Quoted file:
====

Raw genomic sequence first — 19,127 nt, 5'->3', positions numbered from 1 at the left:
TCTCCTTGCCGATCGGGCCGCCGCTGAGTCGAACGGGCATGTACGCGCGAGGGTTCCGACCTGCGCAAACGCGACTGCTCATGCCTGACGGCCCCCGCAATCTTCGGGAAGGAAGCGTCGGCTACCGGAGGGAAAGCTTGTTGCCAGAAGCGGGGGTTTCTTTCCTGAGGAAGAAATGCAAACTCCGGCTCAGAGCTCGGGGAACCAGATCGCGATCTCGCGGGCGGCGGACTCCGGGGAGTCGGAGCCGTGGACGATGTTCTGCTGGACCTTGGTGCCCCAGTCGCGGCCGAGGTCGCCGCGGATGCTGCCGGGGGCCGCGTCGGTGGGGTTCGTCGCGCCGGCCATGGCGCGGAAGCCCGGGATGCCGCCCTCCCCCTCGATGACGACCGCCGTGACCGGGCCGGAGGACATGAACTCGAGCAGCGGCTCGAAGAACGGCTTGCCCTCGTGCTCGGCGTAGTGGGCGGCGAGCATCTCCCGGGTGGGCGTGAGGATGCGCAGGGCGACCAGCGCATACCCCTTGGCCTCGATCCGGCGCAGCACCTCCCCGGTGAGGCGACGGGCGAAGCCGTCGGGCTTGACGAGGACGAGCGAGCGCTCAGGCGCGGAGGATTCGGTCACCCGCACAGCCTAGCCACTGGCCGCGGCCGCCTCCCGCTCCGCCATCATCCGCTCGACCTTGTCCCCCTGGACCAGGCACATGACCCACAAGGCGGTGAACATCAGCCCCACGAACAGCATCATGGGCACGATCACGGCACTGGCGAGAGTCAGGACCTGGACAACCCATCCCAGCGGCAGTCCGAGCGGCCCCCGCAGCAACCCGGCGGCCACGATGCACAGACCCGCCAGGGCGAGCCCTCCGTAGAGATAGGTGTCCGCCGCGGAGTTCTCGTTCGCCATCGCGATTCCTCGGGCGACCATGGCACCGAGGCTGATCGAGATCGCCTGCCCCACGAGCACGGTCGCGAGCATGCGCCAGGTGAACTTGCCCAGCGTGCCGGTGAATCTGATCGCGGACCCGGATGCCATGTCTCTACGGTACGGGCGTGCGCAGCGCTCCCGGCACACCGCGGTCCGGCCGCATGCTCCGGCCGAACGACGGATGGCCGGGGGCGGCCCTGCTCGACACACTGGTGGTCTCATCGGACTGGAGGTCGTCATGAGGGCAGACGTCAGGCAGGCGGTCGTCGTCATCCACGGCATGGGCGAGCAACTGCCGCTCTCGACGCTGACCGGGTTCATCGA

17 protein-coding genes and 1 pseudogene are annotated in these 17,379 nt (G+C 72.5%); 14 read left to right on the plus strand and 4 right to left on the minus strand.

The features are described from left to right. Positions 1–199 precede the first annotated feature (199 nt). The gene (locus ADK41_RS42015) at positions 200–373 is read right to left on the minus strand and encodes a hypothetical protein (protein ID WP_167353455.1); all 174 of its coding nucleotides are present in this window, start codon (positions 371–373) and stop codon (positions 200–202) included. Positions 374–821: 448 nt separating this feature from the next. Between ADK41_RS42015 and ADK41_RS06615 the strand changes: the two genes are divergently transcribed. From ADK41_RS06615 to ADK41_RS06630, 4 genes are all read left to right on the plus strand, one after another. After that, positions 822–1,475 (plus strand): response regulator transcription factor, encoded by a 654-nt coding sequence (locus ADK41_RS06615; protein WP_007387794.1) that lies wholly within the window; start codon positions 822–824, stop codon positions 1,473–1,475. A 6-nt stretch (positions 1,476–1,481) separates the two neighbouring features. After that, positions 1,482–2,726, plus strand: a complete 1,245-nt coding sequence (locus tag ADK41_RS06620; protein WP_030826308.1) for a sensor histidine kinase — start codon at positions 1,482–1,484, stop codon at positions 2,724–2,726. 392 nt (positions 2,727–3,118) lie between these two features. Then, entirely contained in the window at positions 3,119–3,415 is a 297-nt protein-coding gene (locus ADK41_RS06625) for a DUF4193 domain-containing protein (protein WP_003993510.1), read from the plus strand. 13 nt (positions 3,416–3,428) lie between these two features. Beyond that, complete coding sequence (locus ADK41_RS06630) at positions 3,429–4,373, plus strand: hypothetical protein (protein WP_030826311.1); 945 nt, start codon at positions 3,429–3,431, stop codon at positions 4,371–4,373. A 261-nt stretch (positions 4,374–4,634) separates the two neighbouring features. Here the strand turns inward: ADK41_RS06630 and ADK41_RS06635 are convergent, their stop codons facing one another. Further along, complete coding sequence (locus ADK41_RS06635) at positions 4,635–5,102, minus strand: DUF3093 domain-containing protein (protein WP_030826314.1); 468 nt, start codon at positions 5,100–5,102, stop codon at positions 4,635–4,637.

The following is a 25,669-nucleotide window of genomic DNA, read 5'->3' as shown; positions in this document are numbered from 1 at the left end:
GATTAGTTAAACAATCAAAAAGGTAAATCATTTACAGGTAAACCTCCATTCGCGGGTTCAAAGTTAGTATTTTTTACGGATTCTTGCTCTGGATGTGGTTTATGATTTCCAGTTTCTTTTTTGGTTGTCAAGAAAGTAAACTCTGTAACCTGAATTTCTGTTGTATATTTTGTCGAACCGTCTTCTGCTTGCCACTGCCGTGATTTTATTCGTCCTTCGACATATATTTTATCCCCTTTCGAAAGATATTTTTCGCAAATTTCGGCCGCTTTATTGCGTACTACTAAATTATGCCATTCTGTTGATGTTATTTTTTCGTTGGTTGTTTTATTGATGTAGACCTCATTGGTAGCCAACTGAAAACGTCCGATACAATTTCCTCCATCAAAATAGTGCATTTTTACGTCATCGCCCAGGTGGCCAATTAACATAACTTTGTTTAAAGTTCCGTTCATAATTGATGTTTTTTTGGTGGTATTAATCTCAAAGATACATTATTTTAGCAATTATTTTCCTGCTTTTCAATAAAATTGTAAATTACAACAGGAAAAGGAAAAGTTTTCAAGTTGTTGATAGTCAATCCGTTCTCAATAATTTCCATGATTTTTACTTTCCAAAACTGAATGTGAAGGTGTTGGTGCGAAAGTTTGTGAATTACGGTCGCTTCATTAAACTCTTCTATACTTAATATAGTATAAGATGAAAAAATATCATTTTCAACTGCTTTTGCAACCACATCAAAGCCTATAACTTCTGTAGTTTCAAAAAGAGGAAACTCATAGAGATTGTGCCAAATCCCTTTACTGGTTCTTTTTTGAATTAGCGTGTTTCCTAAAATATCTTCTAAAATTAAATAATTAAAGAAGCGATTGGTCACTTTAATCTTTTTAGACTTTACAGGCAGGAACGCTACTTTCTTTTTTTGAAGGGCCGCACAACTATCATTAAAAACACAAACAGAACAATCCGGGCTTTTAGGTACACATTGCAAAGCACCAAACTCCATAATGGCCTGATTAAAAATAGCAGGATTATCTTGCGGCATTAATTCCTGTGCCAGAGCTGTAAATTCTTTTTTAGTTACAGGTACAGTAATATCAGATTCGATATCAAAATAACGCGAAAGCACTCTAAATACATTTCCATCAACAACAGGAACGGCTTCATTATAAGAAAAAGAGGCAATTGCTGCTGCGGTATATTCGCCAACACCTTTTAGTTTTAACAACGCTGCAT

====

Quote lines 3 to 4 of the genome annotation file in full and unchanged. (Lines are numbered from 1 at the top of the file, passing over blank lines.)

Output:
17 protein-coding genes and 1 pseudogene are annotated in these 17,379 nt (G+C 72.5%); 14 read left to right on the plus strand and 4 right to left on the minus strand.

The features are described from left to right. Positions 1–199 precede the first annotated feature (199 nt). The gene (locus ADK41_RS42015) at positions 200–373 is read right to left on the minus strand and encodes a hypothetical protein (protein ID WP_167353455.1); all 174 of its coding nucleotides are present in this window, start codon (positions 371–373) and stop codon (positions 200–202) included. Positions 374–821: 448 nt separating this feature from the next. Between ADK41_RS42015 and ADK41_RS06615 the strand changes: the two genes are divergently transcribed. From ADK41_RS06615 to ADK41_RS06630, 4 genes are all read left to right on the plus strand, one after another. After that, positions 822–1,475 (plus strand): response regulator transcription factor, encoded by a 654-nt coding sequence (locus ADK41_RS06615; protein WP_007387794.1) that lies wholly within the window; start codon positions 822–824, stop codon positions 1,473–1,475. A 6-nt stretch (positions 1,476–1,481) separates the two neighbouring features. After that, positions 1,482–2,726, plus strand: a complete 1,245-nt coding sequence (locus tag ADK41_RS06620; protein WP_030826308.1) for a sensor histidine kinase — start codon at positions 1,482–1,484, stop codon at positions 2,724–2,726. 392 nt (positions 2,727–3,118) lie between these two features. Then, entirely contained in the window at positions 3,119–3,415 is a 297-nt protein-coding gene (locus ADK41_RS06625) for a DUF4193 domain-containing protein (protein WP_003993510.1), read from the plus strand. 13 nt (positions 3,416–3,428) lie between these two features. Beyond that, complete coding sequence (locus ADK41_RS06630) at positions 3,429–4,373, plus strand: hypothetical protein (protein WP_030826311.1); 945 nt, start codon at positions 3,429–3,431, stop codon at positions 4,371–4,373. A 261-nt stretch (positions 4,374–4,634) separates the two neighbouring features. Here the strand turns inward: ADK41_RS06630 and ADK41_RS06635 are convergent, their stop codons facing one another. Further along, complete coding sequence (locus ADK41_RS06635) at positions 4,635–5,102, minus strand: DUF3093 domain-containing protein (protein WP_030826314.1); 468 nt, start codon at positions 5,100–5,102, stop codon at positions 4,635–4,637.